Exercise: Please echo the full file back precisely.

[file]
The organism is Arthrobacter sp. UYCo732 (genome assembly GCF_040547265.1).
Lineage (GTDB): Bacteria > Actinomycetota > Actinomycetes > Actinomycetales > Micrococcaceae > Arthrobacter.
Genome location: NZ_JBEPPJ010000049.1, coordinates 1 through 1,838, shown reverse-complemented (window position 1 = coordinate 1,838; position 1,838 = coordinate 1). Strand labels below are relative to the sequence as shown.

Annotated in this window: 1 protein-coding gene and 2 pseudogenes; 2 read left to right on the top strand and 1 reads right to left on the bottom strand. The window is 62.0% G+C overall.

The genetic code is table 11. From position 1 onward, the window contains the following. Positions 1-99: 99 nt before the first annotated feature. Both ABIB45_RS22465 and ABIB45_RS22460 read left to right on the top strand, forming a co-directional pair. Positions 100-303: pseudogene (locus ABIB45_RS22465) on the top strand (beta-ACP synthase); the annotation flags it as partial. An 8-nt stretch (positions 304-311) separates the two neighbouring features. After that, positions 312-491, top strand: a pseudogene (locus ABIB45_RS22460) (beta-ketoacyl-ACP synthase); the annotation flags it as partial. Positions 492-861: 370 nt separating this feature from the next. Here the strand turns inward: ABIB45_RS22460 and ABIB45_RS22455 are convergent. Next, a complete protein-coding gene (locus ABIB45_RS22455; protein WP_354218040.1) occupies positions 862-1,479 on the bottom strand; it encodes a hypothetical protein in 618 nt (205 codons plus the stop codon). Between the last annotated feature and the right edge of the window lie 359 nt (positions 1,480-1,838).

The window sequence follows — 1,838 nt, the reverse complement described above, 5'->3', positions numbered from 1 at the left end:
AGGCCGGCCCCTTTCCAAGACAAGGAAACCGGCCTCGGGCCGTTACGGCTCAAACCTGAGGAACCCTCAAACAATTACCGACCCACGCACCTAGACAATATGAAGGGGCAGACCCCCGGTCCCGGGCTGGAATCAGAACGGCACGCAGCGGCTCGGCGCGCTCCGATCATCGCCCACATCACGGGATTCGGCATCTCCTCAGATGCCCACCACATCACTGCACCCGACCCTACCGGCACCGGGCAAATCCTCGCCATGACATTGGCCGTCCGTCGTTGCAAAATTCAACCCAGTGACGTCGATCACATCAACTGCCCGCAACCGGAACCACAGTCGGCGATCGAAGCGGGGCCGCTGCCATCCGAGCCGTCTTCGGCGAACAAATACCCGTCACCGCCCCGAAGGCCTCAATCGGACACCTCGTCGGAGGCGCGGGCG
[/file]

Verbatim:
The organism is Arthrobacter sp. UYCo732 (genome assembly GCF_040547265.1).
Lineage (GTDB): Bacteria > Actinomycetota > Actinomycetes > Actinomycetales > Micrococcaceae > Arthrobacter.
Genome location: NZ_JBEPPJ010000049.1, coordinates 1 through 1,838, shown reverse-complemented (window position 1 = coordinate 1,838; position 1,838 = coordinate 1). Strand labels below are relative to the sequence as shown.

Annotated in this window: 1 protein-coding gene and 2 pseudogenes; 2 read left to right on the top strand and 1 reads right to left on the bottom strand. The window is 62.0% G+C overall.

The genetic code is table 11. From position 1 onward, the window contains the following. Positions 1-99: 99 nt before the first annotated feature. Both ABIB45_RS22465 and ABIB45_RS22460 read left to right on the top strand, forming a co-directional pair. Positions 100-303: pseudogene (locus ABIB45_RS22465) on the top strand (beta-ACP synthase); the annotation flags it as partial. An 8-nt stretch (positions 304-311) separates the two neighbouring features. After that, positions 312-491, top strand: a pseudogene (locus ABIB45_RS22460) (beta-ketoacyl-ACP synthase); the annotation flags it as partial. Positions 492-861: 370 nt separating this feature from the next. Here the strand turns inward: ABIB45_RS22460 and ABIB45_RS22455 are convergent. Next, a complete protein-coding gene (locus ABIB45_RS22455; protein WP_354218040.1) occupies positions 862-1,479 on the bottom strand; it encodes a hypothetical protein in 618 nt (205 codons plus the stop codon). Between the last annotated feature and the right edge of the window lie 359 nt (positions 1,480-1,838).

The window sequence follows — 1,838 nt, the reverse complement described above, 5'->3', positions numbered from 1 at the left end:
AGGCCGGCCCCTTTCCAAGACAAGGAAACCGGCCTCGGGCCGTTACGGCTCAAACCTGAGGAACCCTCAAACAATTACCGACCCACGCACCTAGACAATATGAAGGGGCAGACCCCCGGTCCCGGGCTGGAATCAGAACGGCACGCAGCGGCTCGGCGCGCTCCGATCATCGCCCACATCACGGGATTCGGCATCTCCTCAGATGCCCACCACATCACTGCACCCGACCCTACCGGCACCGGGCAAATCCTCGCCATGACATTGGCCGTCCGTCGTTGCAAAATTCAACCCAGTGACGTCGATCACATCAACTGCCCGCAACCGGAACCACAGTCGGCGATCGAAGCGGGGCCGCTGCCATCCGAGCCGTCTTCGGCGAACAAATACCCGTCACCGCCCCGAAGGCCTCAATCGGACACCTCGTCGGAGGCGCGGGCG